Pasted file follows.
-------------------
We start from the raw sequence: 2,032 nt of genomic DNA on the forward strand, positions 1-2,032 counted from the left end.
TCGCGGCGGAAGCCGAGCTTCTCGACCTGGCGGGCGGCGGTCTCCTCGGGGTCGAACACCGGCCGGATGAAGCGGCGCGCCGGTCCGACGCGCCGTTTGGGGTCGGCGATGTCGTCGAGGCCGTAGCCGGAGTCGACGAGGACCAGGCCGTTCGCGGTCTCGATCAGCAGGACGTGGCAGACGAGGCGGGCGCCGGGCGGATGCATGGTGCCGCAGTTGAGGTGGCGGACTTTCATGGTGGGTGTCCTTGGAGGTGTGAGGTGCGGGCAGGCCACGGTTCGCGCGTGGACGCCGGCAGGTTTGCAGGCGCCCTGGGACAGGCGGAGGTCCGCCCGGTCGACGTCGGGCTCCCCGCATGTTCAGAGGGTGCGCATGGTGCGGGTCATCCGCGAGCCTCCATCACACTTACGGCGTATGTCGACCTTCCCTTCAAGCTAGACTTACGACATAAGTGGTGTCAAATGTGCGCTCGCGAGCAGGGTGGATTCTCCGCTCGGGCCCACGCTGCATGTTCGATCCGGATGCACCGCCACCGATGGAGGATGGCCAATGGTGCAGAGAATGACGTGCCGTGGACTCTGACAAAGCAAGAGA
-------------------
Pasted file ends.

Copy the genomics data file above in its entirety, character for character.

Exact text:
We start from the raw sequence: 2,032 nt of genomic DNA on the forward strand, positions 1-2,032 counted from the left end.
TCGCGGCGGAAGCCGAGCTTCTCGACCTGGCGGGCGGCGGTCTCCTCGGGGTCGAACACCGGCCGGATGAAGCGGCGCGCCGGTCCGACGCGCCGTTTGGGGTCGGCGATGTCGTCGAGGCCGTAGCCGGAGTCGACGAGGACCAGGCCGTTCGCGGTCTCGATCAGCAGGACGTGGCAGACGAGGCGGGCGCCGGGCGGATGCATGGTGCCGCAGTTGAGGTGGCGGACTTTCATGGTGGGTGTCCTTGGAGGTGTGAGGTGCGGGCAGGCCACGGTTCGCGCGTGGACGCCGGCAGGTTTGCAGGCGCCCTGGGACAGGCGGAGGTCCGCCCGGTCGACGTCGGGCTCCCCGCATGTTCAGAGGGTGCGCATGGTGCGGGTCATCCGCGAGCCTCCATCACACTTACGGCGTATGTCGACCTTCCCTTCAAGCTAGACTTACGACATAAGTGGTGTCAAATGTGCGCTCGCGAGCAGGGTGGATTCTCCGCTCGGGCCCACGCTGCATGTTCGATCCGGATGCACCGCCACCGATGGAGGATGGCCAATGGTGCAGAGAATGACGTGCCGTGGACTCTGACAAAGCAAGAGA